GOP members have highlighted the importance of liability protection for health care providers, employers and school districts.
“So before we start sending additional money down to states and localities, I want to make sure that we protect the people we’ve already sent assistance to, who are going to be set up for an avalanche of lawsuits if we don’t act,” said Sen. Mitch McConnell (R-Ky.) to The New York Times.
In December, McConnell consistently emphasized the need for legal liability protection and liability relief for businesses. However, lawmakers will continue discussions during the next round of talks after Congress approves the $900 billion pandemic relief package.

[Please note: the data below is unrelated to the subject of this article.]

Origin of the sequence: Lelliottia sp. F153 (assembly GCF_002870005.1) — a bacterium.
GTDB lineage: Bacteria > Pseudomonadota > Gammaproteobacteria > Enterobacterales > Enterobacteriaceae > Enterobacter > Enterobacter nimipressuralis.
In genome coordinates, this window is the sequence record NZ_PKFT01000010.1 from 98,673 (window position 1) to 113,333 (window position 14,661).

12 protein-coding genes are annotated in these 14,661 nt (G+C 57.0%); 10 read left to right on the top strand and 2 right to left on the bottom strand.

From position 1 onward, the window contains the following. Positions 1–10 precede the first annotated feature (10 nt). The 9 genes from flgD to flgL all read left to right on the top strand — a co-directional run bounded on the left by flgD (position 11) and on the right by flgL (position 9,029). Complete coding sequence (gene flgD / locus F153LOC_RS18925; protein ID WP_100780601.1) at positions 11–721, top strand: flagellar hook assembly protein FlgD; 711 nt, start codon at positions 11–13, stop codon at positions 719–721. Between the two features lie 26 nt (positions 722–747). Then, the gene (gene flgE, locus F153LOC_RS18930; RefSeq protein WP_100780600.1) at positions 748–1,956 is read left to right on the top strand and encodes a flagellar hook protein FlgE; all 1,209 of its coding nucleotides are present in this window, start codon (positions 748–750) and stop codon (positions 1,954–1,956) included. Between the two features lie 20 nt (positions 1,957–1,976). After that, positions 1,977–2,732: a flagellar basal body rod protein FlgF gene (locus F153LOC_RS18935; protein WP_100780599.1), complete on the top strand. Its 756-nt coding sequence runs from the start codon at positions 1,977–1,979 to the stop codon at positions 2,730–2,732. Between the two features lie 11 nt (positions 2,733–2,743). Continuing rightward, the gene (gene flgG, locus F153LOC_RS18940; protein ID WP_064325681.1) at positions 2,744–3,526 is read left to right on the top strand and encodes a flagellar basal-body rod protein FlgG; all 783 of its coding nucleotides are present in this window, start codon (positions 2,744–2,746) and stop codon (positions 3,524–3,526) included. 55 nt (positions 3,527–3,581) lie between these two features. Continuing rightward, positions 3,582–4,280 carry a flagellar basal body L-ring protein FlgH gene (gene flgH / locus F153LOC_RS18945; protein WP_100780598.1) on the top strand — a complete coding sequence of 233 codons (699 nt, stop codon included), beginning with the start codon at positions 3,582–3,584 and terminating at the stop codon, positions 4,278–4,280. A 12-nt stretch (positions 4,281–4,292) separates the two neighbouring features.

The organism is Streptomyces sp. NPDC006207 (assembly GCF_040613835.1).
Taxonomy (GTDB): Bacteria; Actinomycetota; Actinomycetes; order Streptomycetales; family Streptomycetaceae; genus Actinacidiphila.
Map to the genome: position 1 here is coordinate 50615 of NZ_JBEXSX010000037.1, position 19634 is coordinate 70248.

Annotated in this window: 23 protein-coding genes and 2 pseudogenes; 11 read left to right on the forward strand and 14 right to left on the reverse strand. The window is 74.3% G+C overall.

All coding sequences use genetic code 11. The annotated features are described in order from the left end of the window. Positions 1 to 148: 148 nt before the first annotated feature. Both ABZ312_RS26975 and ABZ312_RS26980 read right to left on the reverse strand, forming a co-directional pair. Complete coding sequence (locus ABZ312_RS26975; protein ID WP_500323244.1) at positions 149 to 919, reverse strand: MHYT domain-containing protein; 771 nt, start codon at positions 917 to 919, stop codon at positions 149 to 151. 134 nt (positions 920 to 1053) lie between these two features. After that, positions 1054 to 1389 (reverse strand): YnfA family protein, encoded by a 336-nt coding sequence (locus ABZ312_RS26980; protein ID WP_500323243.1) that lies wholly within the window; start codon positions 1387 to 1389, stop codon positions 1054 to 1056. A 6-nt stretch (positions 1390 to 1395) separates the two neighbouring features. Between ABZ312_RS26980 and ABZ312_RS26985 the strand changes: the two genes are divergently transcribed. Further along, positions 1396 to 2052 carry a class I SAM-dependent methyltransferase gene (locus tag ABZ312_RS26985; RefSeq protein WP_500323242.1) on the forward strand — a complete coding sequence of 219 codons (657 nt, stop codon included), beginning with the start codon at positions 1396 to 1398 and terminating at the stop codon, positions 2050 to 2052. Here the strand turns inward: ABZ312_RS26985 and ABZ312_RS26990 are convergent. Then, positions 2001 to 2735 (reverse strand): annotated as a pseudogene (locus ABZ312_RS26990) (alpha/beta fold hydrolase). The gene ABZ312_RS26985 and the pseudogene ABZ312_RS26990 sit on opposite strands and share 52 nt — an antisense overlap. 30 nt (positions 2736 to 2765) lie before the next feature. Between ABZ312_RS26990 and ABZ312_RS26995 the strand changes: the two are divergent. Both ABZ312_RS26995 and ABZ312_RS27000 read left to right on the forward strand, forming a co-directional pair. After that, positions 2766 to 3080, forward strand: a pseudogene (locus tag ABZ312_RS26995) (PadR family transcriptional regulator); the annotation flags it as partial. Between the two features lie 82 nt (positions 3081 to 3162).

Florida House Speaker Rep. Chris Sprowls told News 4 Jax, “I think we all agree it’s a problem that we need to figure out the best way to solve. Making sure that people who were going about it kind of the right way — trying to do the right thing for their customers and employees — don’t get blindsided by a frivolous lawsuit while making sure that if somebody is doing the wrong thing, that they’re still held accountable.”
The upcoming legal liability protection could be the standard enforced in future pandemics. Without it, businesses may suffer from lawsuits for gross negligence or shut down due to legal fees.
How to Protect Your Business From Frivolous Lawsuits
For many business owners, reopening seems like a challenge because of the possibility of frivolous lawsuits.
The good news is COVID-19 liability protection and following CDC guidelines could protect your business. Once you’ve assessed the rules and regulations in your area, simply follow them and you’ll be in good hands.